“NEWQUAY and Cornwall are still open for business” – this is the message the Deputy Prime Minister says he wants UK holidaymakers to hear following weeks of devastating storms.
Nick Clegg visited a weather-beaten Fistral beach along with local tourism and business leaders during a whirlwind tour of the county yesterday.
He told the Cornish Guardian he was impressed with the locals’ strong desire to bounce back, and pledged a host of initiatives and funding plans to help the county get back on its feet.
He also urged families not to cancel planned holidays to Newquay and other duchy destinations because of the weather.
Mr Clegg said: “Cornwall has been hit hard by the weather but my most striking impression is the desire for everyone to bounce back as quickly as possible.
“Cornwall hasn’t come to a stand-still. Yes, there is a lot of repair work to be done and yes, people will need help, but Cornwall is still open for business.”
Accused by some of “welly-waving” publicity seeking, the Deputy PM vowed that Cornwall would receive all the help it needs from the government.
“We want to help,” Mr Clegg said. “And I want to be clear: the government will not walk away once the cameras have gone.”
He said the coalition had made the “unprecedented” move of offering councils £130 million in storm relief, and pledged to restore transport links and repair the damaged coastline.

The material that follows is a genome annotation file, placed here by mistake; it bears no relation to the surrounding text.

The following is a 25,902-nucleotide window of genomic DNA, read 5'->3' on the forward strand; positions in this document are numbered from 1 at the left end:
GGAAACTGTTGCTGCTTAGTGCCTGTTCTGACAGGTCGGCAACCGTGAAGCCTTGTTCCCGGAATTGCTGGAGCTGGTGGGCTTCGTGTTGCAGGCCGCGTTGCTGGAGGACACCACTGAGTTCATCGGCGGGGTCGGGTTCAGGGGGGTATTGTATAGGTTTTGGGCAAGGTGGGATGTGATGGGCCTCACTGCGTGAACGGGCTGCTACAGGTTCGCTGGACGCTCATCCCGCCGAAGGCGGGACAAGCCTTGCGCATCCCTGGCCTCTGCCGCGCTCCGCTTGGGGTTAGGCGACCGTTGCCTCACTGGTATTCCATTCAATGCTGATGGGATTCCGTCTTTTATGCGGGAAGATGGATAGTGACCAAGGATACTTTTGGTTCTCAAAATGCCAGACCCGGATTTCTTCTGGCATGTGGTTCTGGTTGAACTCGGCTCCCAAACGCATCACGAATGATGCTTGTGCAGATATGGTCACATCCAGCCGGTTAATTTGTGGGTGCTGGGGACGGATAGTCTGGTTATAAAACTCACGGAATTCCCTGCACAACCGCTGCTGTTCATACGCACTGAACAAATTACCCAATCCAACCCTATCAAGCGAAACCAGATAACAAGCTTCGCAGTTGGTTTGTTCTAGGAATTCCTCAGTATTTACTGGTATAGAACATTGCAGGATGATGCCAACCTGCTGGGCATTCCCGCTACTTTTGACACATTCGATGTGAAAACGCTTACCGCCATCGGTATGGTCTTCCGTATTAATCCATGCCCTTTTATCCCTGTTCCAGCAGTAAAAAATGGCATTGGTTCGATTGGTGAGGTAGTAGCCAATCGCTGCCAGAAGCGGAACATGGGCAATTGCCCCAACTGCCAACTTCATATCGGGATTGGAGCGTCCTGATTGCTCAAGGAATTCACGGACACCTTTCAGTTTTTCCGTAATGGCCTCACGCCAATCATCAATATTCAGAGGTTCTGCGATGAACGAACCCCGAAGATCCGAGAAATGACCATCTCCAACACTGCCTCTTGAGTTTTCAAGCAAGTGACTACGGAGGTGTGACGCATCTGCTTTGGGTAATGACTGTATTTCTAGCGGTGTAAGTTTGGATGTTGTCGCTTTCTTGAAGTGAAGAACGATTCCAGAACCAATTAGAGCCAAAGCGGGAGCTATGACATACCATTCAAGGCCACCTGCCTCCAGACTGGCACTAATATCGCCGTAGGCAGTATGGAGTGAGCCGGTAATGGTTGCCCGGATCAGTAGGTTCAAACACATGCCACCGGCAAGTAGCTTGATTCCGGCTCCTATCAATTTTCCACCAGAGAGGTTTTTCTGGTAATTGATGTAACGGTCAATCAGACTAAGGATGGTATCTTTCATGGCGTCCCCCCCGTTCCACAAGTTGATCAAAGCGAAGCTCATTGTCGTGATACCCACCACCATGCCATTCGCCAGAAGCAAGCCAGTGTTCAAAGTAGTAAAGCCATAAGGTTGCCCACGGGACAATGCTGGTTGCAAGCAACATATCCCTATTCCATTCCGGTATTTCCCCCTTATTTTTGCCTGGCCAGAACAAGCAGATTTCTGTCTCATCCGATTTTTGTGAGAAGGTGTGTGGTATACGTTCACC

Traders would also be offered a ‘business rates holiday’, while £750,000 was being made available to Citizen’s Advice Bureaus to advise people on insurance claims and other issues.
Having earlier spoken to the harbour master at Porthleven, Mr Clegg said fishermen in particular were in need of urgent help, with many – including those in Newquay – unable to earn a living due to recent weather and sea conditions.
He told this paper: “They need to know they will be given help and I will ask the fisheries minister to look at this.”
During his visit to Newquay, Mr Clegg held a meeting at the Headland Hotel with Malcolm Bell, head of tourist board Visit Cornwall, and Julian German, Cornwall Council portfolio holder for economy and culture, among others. Press were not permitted to attend.
Mr Bell said later: “The meeting provided an invaluable opportunity to discuss a number of very real issues, not least the need to restore Cornwall’s image following damaging and misleading reports of being ‘cut-off’. Nick Clegg’s assurance that he and all members of parliament will support the open and accessible message is a welcome comfort.
“Next week’s half-term is going to be an important milestone in restoring confidence in our accessibility.”
He said the government and Highways Agency would need to work together to minimise disruption on the A30 and A38 – a point stressed at the meeting.
Mr German applauded Flybe and Newquay Cornwall Airport for putting on more flights between London Gatwick and Newquay.
“The impact of the travel disruptions caused by the damaged rail network highlights the significant role this vital air link plays in Cornwall’s connectivity for tourism as well as the wider business community,” he said. “The businesses around the table demonstrated a powerful conviction for Newquay Cornwall Airport at the meeting which will leave Nick Clegg in no doubt of the long-term necessity of the airport and the need for the Public Service Obligation (PSO) funding for the route from October 2014.”
Mr Clegg had earlier refused to back a campaign by the Cornish Guardian’s sister paper, the West Briton, to install a new rail line to replace the damaged Dawlish route, using cash from the £42 million HS2 high speed rail project.
He said he accepted that alternatives needed looking at, but described proposals to syphon cash from HS2 as “impractical”.